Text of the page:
Adobe and Utah Artists: Converging Creative Communities

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Photo: LmSorenson.net

In a grand building nestled against the Lehi foothills, a group of visionaries design tools for creatives—we know them as Adobe. In addition to its prominent, modern and gorgeous building, Adobe made a huge splash when it entered the Utah economy in 2009—it provided over 1,000 local jobs and prioritized community engagement as one of its top corporate responsibilities. This combination of community engagement and appreciation for artistic expression gave local artist Andrew Ehninger an idea: “What if local artists were invited to show their art in the Adobe space?” And just like that, the Utah Artists and Adobe project was born.

Full disclosure: Andrew didn’t just come off the street and ask Adobe to consider this idea. His lovely wife, Shauna Ehninger, has worked for Adobe since it first opened its Utah location in 2009. The Ehningers are quite involved in Utah’s creative communities and are always looking for ways to volunteer and support the arts and culture in Utah. As Andrew visited Shauna at work over the years, he was inspired by the architecture and design of the Adobe space—but as an artist and art educator, his keen eye saw specific spaces that begged to display art. In October 2015, Andrew approached the Adobe team with his idea. “They were thrilled and eager to get the ball rolling,” he says. He immediately began to work on locating specific exhibition spaces with natural light and good foot traffic, as well as identifying artists to be part of the inaugural show. By January 2016, Adobe was hosting its first public art opening.

Adobe has a mantra on its website: “Great work spaces inspire great work.” Upon entering the building, it’s clear that art plays a central role in inspiring and engaging Adobe’s workforce. Prior to Andrew Ehninger’s curatorial involvement, Utah artist Andrew Smith installed a beautiful sculpture that creates an opportunity to engage and actively play with the art. Stairwell commuters place a ball into the sculpture and watch its path as it makes its way down to the first story of the building. El Mac, a Los Angeles–based street artist whose Virgin Mary mural adorns the east wall of the Guthrie Building, also created work for Adobe’s permanent collection with a mural of a young girl lying down drawing, reminding us of the intense joy we experience when we create for ourselves. “It’s not that they didn’t have any art in the building or that they didn’t have local art represented,” Andrew says. “They obviously do, but there was an opportunity for more artists and more pieces, and all involved liked the idea of having a public art opening.” Adobe is a closed campus—you can visit the space if you are invited for business purposes, but the building is not open to the public. “Thirty thousand people come through these doors each year, but it’s important to Adobe and myself to invite the public to converge around these local art pieces,” says Andrew, “so we decided to begin each show with a public art opening before the pieces are moved to their semi-permanent locations throughout the building.”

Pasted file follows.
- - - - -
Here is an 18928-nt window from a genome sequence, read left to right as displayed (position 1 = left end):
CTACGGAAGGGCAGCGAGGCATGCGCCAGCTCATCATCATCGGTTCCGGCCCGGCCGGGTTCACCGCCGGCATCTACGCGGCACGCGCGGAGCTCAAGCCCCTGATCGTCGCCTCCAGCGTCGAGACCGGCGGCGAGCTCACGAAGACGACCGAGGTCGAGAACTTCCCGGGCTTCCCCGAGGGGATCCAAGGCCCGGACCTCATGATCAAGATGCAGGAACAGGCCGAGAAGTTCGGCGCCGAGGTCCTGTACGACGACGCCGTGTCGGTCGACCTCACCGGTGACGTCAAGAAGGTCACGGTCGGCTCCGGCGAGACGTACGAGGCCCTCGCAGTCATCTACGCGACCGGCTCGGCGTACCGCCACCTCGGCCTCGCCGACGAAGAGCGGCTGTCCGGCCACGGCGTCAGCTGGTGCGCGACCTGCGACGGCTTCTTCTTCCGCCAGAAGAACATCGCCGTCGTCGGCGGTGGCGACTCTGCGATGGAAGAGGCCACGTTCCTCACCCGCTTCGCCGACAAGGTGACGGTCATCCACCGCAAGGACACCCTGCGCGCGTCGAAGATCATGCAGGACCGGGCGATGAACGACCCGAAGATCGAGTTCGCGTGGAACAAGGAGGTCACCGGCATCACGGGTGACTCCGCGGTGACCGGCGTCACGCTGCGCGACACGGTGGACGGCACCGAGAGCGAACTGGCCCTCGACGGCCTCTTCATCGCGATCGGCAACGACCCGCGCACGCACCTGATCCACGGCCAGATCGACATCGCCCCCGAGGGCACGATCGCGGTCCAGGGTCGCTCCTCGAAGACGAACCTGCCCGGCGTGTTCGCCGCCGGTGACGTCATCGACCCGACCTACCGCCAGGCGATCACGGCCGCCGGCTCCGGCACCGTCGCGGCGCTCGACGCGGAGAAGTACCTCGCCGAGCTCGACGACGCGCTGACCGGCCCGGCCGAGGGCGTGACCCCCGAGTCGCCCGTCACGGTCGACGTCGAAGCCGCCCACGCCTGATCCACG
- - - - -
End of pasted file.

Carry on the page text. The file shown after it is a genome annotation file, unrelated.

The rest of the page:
Each show remains up for three months, which gives employees and visitors plenty of time to absorb and relate to the art. Each piece is accompanied by a QR code that takes the viewer to a website with the artist’s bio and contact info. Adobe and Andrew are not facilitating any sales and, thus, are not taking a commission on any purchases. “I wanted the artists to have the opportunity to converse directly with the public and maintain their own contact lists for the future,” says Andrew. The local artists currently on display through April are Trent Call, Jerry Hardesty, Andrew Ehninger, Whitney Horrocks, Josh Epperson, Ran Stewart and Shane Flox. “Never before had I felt so welcomed into a venue,” says Epperson, whose metal work is currently on display. “From the advertising and promotional materials they created to the opening-night reception, it seemed everyone involved was trying as hard as the artists to get their beautiful work the attention they deserved.”

Adobe stands on the pillars of quality communication and the endless possibilities of creative voices, so it’s no surprise that in 2006, they created a unique business unit known as Behance. In their words, it’s “a platform to remove the barriers between talent and opportunity.” Artists create a profile and upload images of their work, and companies peruse the site for a particular look—or they can post job opportunities when they need creative content. Andrew uses this site to curate an online gallery for artists to submit their work, five pieces at a time, for the revolving Adobe shows. Andrew reviews the work and then notifies the artists. “The Behance site allows the artists to see what’s been submitted and what we’re selecting,” says Andrew. “I try to leave comments and give everyone feedback.” Currently, the work on display in Adobe consists of 2-D pieces, but there has been talk of using existing screens in the building to showcase digital works, and Andrew would love to explore the potential of showing sculptural pieces.

Adobe’s mission is to “make the tools to enable designers and developers to share their creativity with the world.” The Utah Artists and Adobe program is a wonderful opportunity for the world to respond with content created to inspire Adobe to keep creating for the creatives.

The next Utah Artists and Adobe public opening, featuring a new roster of local artists, will be held Thursday, May 12. To learn more about the program and to submit works for review, visit behance.net/adobeUTlocalartists.